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Baker College Of Flint Design-Build Contest Uses Canned Food, Benefits Food Bank

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FLINT (WWJ) – To prove that design can feed the soul and feed the hungry, a group of Baker College of Flint students is bringing the national Canstruction competition to Flint, Friday-Saturday, Oct. 25 and 26. The contest brings teams together to design and build structures using cans of food that will ultimately be donated to the Food Bank of Eastern Michigan.

Team registration is open through Friday, Sept. 6.

A Canstruction team with a minimum of five members will create a unique structure in a 10-foot-by-10-foot-by-eight-foot area by stacking food cans — typically hundreds of food cans. Representatives of Flint’s architectural design community will judge the completed structures. This year’s theme is “Flint: Past, Present and Future.”

“This is a unique opportunity for our community to make a real difference in Eastern Michigan through a creative experience,” said Juan Zuniga, president of Baker College’s student chapter of the American Institute of Architecture Students. Zuniga plans to complete a bachelor’s degree in architectural technology next year.

“Our students will benefit greatly through this experience,” said Athanas Manyama, associate professor, architecture, Baker College of Flint and AIAS-BCF advisor. “It allows them to have stronger ties to the community by working with a not-for-profit organization and with professionals in their program area of interest.”

Each team must be mentored by a design/build professional. Zuniga has gained the support of the American Institute of Architecture, Flint chapter (AIA-Flint), a group that represents architectural, engineering, design, higher education and construction firms throughout Genesse County. Members will volunteer for teams needing mentors.

The competition will be at the Food Bank of Eastern Michigan, 2310 Lapeer Road, Flint. Team members have 12 hours to build their structures, 7 a.m.-7 p.m., Friday, Oct. 25. The judging and the awards ceremony are noon-3 p.m., Saturday, Oct. 26. Public viewing follows until 5 p.m. and continues Monday-Friday, 9 a.m.-4 p.m. through Friday, Nov. 1. The suggested entrance fee is a one-can donation.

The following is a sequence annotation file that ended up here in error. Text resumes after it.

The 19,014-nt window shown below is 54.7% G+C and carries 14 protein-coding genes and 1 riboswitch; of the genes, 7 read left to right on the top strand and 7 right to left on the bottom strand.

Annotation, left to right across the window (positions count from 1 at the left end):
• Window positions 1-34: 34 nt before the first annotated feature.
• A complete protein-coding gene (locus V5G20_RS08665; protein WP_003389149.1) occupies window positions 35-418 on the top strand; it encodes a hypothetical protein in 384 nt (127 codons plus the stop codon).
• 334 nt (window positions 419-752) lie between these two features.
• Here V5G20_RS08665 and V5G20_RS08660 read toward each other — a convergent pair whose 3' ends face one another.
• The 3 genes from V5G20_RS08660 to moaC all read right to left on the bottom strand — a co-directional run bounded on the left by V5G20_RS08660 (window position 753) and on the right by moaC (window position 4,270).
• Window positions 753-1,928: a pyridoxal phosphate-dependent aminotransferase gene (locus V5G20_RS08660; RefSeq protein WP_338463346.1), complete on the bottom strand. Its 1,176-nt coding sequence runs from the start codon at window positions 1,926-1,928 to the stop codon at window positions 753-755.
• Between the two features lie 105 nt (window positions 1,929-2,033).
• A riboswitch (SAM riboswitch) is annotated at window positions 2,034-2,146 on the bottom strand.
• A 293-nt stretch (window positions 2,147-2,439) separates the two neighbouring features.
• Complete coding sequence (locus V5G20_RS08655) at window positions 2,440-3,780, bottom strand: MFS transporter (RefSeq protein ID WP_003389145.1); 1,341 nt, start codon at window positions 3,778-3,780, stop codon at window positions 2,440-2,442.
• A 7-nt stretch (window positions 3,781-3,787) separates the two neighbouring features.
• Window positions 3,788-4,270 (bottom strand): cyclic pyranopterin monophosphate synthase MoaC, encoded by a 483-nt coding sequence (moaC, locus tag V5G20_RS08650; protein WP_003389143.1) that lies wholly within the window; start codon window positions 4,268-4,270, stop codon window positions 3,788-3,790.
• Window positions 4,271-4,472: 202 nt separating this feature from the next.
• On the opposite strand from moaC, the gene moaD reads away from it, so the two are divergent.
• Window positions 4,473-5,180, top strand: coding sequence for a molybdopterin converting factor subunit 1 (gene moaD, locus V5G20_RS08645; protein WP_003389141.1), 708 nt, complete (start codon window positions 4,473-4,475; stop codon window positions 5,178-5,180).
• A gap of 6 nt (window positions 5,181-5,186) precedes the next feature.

Team entry information is available at FlintCanstruction.com, by calling (810) 766-8752, or attending an interest meeting at the Food Bank Thursday, Sept. 5, 5:30 p.m.-6:30 p.m. A $125 team entrance fee helps organize and promote the event.

Early-bird team entrants are Baker’s chapter of the Gamma Beta Phi Society, an honors student club; Genesee County Habitat for Humanity; The Ancient Order of Hibernians; and College Town Collaborative representing Flint’s five colleges—Davenport University, Kettering University, Mott Community College, University of Michigan-Flint and Baker College of Flint.

“Early registration provides time for team members to design their structures, determine how they will obtain their canned food—fundraising may be necessary for some teams, or they may look for sponsors—and practice building their designs before the fall event,” Zuinga said.

Judges from Flint’s design community will determine winners of six award categories:

* Best Meal
* Best Use of Labels
* Structural Ingenuity
* Jurors’ Favorite
* Two Honorable Mentions
* People’s Choice

During the public viewing the week after the judging, visitors vote for their favorite entries by making donations to the Food Bank on behalf of particular structures. One dollar is one vote. The structure with the most votes wins the People’s Choice Award.

For more information, call (810) 766-8752 or visit the event website, http://www.FlintCanstruction.com.

More information on Canstruction nationally, founded in 1992 by the Society for Design Administrators and which has donated more than 21 million pounds of food for local food charities, visit http://www.canstruction.org.

In 2012, the Food Bank of Eastern Michigan distributed more than 21 million pounds of food through 417 partner agencies, including local soup kitchens, homeless shelters, food pantries, Boys and Girls Clubs of America and other emergency food providers. On any given week, the Food Bank feeds more than 30,000 individuals.

The Food Bank has established an excellent relationship within its 22-county service area and has supported numerous programs and initiatives to help fight hunger. The Senior Box Program provides food to seniors in need each month, while the Kids Cafe and Backpack programs help the area’s most vulnerable children. More information is at fbem.org.

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